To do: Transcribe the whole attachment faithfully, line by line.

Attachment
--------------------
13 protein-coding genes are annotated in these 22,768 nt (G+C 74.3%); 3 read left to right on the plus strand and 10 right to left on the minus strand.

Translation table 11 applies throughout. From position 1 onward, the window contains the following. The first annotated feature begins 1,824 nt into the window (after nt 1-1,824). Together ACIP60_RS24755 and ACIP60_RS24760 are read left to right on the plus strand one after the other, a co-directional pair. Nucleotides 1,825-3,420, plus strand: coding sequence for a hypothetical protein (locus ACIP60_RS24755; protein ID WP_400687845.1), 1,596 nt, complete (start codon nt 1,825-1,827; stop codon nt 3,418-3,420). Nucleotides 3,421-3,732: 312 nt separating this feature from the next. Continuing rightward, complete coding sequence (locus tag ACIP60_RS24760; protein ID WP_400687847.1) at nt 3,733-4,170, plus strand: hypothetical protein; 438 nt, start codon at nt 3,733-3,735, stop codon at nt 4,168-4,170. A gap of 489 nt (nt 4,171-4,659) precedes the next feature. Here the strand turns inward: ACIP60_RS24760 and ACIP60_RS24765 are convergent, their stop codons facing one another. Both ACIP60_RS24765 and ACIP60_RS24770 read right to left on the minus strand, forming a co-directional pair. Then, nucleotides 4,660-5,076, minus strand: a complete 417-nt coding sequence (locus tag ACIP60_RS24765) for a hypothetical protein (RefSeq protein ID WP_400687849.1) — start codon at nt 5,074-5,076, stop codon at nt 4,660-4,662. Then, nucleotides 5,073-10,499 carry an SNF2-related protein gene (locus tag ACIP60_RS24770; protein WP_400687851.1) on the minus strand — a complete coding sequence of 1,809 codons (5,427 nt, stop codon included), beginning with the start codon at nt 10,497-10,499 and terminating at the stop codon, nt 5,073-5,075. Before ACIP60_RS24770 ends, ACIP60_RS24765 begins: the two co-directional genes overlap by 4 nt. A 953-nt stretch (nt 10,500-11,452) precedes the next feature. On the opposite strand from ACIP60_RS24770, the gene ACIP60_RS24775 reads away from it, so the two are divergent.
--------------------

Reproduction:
13 protein-coding genes are annotated in these 22,768 nt (G+C 74.3%); 3 read left to right on the plus strand and 10 right to left on the minus strand.

Translation table 11 applies throughout. From position 1 onward, the window contains the following. The first annotated feature begins 1,824 nt into the window (after nt 1-1,824). Together ACIP60_RS24755 and ACIP60_RS24760 are read left to right on the plus strand one after the other, a co-directional pair. Nucleotides 1,825-3,420, plus strand: coding sequence for a hypothetical protein (locus ACIP60_RS24755; protein ID WP_400687845.1), 1,596 nt, complete (start codon nt 1,825-1,827; stop codon nt 3,418-3,420). Nucleotides 3,421-3,732: 312 nt separating this feature from the next. Continuing rightward, complete coding sequence (locus tag ACIP60_RS24760; protein ID WP_400687847.1) at nt 3,733-4,170, plus strand: hypothetical protein; 438 nt, start codon at nt 3,733-3,735, stop codon at nt 4,168-4,170. A gap of 489 nt (nt 4,171-4,659) precedes the next feature. Here the strand turns inward: ACIP60_RS24760 and ACIP60_RS24765 are convergent, their stop codons facing one another. Both ACIP60_RS24765 and ACIP60_RS24770 read right to left on the minus strand, forming a co-directional pair. Then, nucleotides 4,660-5,076, minus strand: a complete 417-nt coding sequence (locus tag ACIP60_RS24765) for a hypothetical protein (RefSeq protein ID WP_400687849.1) — start codon at nt 5,074-5,076, stop codon at nt 4,660-4,662. Then, nucleotides 5,073-10,499 carry an SNF2-related protein gene (locus tag ACIP60_RS24770; protein WP_400687851.1) on the minus strand — a complete coding sequence of 1,809 codons (5,427 nt, stop codon included), beginning with the start codon at nt 10,497-10,499 and terminating at the stop codon, nt 5,073-5,075. Before ACIP60_RS24770 ends, ACIP60_RS24765 begins: the two co-directional genes overlap by 4 nt. A 953-nt stretch (nt 10,500-11,452) precedes the next feature. On the opposite strand from ACIP60_RS24770, the gene ACIP60_RS24775 reads away from it, so the two are divergent.